[It’s an interesting concept, but I can’t see how a private currency – backed by nothing of intrinsic value – can command a price above zero. -Bob]
On April 1, 2017, the total market cap for all cryptocurrencies was slightly higher than $25 billion. Roughly two months later, the cap exceeded $100 billion. In just over 60 days, the value of cryptocurrencies surged by 300 percent. So what is going on?
The leading cryptocurrency, Bitcoin, recently made headlines by climbing dramatically in value (it’s currently sitting around $2,600 USD, about 160 percent higher than its value in April). But Bitcoin hasn’t been alone in this extreme growth. The cryptocurrency market as a whole has spiked in value within the last few months.
While those already invested in Bitcoin might be celebrating, this jump is clearly reason to pause for anyone considering entering the market. Historically, what goes up super-fast must come down — at least when it comes to the stock market. This has prompted many to call this rise a bubble, leaving investors to wonder when it will burst.
In an interview with Bank Innovation, cryptocurrency trader Jacob Eliosoff, who runs a Bitcoin-focused investment fund, explains:
Factor number one in the general price rise is just another of crypto’s periodic bubble[s]: see Nov 2013, March 2013, July 2011. Lots of coins which patently have no plausible long-term use case or value — the classic example is Dogecoin, an obsolete joke — have set new highs during this frenzy — a bad sign.
Author, professor, and game designer Ian Bogost has previously written about bitcoin for The Atlantic. He shared his view on the latest cryptocurrency surge in an interview with Mic, explaining how the investors themselves could cause a drop in value:
We’ve seen with these sort of ups and downs, these small groups of mostly Chinese pools end up with more than 50% of the capacity. And we don’t know anything about these organizations. Are they state controlled? The moment [there is too much consolidation in the mining pools], then effectively the platform is dead, at least as a currency.
Anyone looking for proof of the volatile nature of cryptocurrencies, specifically Bitcoin, got it when Mark Cuban publicly criticized the currency. After the billionaire entrepreneur claimed on Twitter that Bitcoin was in a bubble and not, in fact, a currency at all, the cryptocurrency dropped significantly in value, seemingly illustrating a fragile and unstable nature.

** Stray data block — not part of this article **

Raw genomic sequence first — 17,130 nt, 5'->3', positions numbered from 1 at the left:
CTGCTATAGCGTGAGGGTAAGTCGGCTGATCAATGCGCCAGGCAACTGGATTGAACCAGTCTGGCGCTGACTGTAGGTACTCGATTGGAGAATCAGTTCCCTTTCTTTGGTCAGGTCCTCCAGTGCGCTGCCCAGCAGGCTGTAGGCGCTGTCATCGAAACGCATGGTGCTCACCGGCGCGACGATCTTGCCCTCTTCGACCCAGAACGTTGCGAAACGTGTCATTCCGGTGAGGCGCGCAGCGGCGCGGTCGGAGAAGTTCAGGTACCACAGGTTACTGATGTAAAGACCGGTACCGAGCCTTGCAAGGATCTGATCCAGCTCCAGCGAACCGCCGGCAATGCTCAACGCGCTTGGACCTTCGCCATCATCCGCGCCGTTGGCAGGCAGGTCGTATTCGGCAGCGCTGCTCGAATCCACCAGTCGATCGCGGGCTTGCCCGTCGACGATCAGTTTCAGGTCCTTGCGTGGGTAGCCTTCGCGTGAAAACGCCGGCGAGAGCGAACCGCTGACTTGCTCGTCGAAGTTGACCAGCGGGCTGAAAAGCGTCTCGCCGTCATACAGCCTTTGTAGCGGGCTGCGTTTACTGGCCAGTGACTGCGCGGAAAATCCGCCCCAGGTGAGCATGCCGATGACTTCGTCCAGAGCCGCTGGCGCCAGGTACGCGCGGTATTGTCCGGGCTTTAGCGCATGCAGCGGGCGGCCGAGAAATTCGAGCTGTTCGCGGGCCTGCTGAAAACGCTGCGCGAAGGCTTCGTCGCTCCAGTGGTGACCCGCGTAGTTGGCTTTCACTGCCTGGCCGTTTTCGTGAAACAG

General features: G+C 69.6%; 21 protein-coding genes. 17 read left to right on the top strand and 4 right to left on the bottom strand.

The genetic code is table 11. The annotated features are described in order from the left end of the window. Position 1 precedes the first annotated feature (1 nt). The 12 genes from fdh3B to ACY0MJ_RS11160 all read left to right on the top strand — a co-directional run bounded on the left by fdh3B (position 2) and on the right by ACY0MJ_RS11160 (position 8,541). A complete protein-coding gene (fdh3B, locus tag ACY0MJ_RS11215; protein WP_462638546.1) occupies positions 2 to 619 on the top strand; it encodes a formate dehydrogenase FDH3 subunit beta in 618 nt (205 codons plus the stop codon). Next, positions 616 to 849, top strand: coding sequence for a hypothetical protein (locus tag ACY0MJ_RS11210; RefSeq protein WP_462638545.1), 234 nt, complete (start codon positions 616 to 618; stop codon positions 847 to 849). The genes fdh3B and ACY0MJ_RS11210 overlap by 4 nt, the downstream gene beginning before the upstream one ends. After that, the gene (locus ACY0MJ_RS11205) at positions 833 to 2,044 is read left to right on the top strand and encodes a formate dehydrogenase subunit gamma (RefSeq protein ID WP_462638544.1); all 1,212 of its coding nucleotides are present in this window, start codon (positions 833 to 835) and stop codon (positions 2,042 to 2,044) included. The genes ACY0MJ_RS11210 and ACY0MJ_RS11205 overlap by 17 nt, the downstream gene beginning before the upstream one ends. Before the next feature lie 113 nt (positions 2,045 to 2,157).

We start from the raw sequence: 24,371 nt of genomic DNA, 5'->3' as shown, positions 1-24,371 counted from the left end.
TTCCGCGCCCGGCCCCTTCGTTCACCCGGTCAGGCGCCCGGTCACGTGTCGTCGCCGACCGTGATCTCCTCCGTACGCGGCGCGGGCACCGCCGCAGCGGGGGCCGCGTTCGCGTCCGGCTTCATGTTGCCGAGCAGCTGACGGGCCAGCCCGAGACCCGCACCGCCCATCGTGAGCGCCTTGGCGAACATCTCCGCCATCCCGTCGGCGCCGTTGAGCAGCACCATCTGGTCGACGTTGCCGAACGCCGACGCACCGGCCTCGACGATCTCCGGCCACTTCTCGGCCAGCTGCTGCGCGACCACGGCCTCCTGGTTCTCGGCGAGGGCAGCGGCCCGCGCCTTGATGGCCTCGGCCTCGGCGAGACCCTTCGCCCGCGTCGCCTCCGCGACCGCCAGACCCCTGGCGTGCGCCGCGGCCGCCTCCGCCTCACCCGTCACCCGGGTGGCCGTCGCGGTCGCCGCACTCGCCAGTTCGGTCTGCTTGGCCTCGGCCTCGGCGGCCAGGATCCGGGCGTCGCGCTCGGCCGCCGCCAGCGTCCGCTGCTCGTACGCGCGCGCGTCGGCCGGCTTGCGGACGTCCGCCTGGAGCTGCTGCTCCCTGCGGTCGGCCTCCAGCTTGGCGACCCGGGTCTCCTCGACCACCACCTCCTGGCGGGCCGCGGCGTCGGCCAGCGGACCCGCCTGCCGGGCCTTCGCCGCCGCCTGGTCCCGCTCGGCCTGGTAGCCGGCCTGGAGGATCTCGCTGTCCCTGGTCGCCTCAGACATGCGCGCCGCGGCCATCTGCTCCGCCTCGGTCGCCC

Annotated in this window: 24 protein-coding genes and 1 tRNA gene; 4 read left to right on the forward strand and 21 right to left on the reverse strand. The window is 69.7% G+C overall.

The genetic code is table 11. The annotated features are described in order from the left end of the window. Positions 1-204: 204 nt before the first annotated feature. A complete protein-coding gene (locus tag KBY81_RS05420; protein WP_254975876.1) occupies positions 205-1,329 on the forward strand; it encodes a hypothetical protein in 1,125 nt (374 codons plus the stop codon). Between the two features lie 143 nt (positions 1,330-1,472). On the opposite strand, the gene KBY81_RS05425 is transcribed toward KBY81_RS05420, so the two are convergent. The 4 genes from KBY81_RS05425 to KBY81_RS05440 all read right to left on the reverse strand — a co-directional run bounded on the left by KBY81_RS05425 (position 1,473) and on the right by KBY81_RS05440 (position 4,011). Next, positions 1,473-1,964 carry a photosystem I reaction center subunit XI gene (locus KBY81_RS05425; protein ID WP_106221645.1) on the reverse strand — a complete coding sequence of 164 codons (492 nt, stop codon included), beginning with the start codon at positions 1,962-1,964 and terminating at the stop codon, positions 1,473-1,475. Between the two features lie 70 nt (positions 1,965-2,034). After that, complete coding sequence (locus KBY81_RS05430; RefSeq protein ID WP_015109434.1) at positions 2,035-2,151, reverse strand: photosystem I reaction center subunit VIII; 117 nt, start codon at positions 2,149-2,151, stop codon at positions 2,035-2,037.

An Upward Trend
Whether due to historical precedent, a monopoly on investment, or simply an easily swayed investor pool, it seems pretty likely that this recent rise of cryptocurrencies will lead to some sort of drop. However, that doesn’t mean cryptocurrencies don’t have the potential to be a major player, if not the only player, in the future of finance.
One positive development is the increasing diversity of cryptocurrencies. While Bitcoin was long the definitive leader in the market, holding roughly 80 percent of the total market cap, others such as Ethereum are making major gains, knocking Bitcoin down to just about 50 percent. As TechCrunch writer Fitz Tepper notes, “The fact that these gains have come from currencies other than Bitcoin are a good sign that this is less of a bubble and more of a resurgence of interest in crypto.”
Other experts note that while drops in value are likely, they don’t signal an end to cryptocurrency by any means. As Brian Kelly, CEO and founder of global investment management firm BKCM, told CNBC, Bitcoin is “in the first years of what is likely to be a multi-year bull market. Of course there will be corrections and even crashes along the way, but Bitcoin is here to stay.”
Blockchain, the technology supporting these digital currencies, may be even more worthy of the investment than the cryptocurrencies themselves. “I would say I think conventional wisdom now is that blockchain and the underlying technology is probably more interesting and has more potential than maybe Bitcoin does by itself,” Minneapolis Federal Reserve Bank President Neel Kashkari explained in a Reuters report.
The link between digital currencies and this super-secure distributed database lends further support to the argument that digital currencies are a sound investment. However, only time will tell whether this current period of rapid growth will slow, plateau, drop, or continue skyward. As with any investment, the potential for reward comes with its share of risks, but right now, the future looks pretty bright for cryptocurrency.